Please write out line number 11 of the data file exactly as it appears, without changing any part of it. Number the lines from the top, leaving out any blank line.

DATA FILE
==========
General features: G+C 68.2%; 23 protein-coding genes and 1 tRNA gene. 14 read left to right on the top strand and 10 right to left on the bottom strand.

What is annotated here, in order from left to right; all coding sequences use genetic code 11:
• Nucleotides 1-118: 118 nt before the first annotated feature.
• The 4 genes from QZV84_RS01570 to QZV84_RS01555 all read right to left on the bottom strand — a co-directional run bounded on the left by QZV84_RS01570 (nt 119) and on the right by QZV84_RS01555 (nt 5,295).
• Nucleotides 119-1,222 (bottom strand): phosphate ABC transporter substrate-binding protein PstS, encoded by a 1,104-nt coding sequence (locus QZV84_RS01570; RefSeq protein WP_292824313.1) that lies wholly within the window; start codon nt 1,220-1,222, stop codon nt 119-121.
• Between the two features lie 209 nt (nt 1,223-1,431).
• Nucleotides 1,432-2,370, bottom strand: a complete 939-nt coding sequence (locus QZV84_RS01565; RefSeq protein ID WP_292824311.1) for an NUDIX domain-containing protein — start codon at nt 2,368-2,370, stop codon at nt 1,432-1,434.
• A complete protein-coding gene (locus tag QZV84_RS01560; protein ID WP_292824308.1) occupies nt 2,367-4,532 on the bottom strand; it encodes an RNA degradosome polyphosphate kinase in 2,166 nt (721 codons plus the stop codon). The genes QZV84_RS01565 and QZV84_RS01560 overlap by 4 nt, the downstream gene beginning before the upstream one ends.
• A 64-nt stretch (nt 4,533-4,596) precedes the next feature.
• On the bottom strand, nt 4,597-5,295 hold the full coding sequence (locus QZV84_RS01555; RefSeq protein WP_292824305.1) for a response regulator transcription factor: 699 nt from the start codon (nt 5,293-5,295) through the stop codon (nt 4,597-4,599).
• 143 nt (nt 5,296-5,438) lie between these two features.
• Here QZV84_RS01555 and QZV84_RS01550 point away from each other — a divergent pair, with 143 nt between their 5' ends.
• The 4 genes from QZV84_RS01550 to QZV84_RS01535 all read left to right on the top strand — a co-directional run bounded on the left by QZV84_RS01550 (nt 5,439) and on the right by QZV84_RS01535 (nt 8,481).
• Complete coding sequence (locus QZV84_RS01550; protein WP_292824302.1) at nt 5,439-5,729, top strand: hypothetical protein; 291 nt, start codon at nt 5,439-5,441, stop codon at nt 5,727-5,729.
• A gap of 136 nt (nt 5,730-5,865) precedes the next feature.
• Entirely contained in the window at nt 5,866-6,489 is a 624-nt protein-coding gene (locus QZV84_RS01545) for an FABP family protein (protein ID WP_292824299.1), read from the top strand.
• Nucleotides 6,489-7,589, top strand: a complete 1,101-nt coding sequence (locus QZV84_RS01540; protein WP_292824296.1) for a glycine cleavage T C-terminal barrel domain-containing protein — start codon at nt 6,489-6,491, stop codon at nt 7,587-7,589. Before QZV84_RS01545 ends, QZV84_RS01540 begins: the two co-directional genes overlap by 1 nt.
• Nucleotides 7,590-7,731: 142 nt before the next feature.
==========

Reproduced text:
• 143 nt (nt 5,296-5,438) lie between these two features.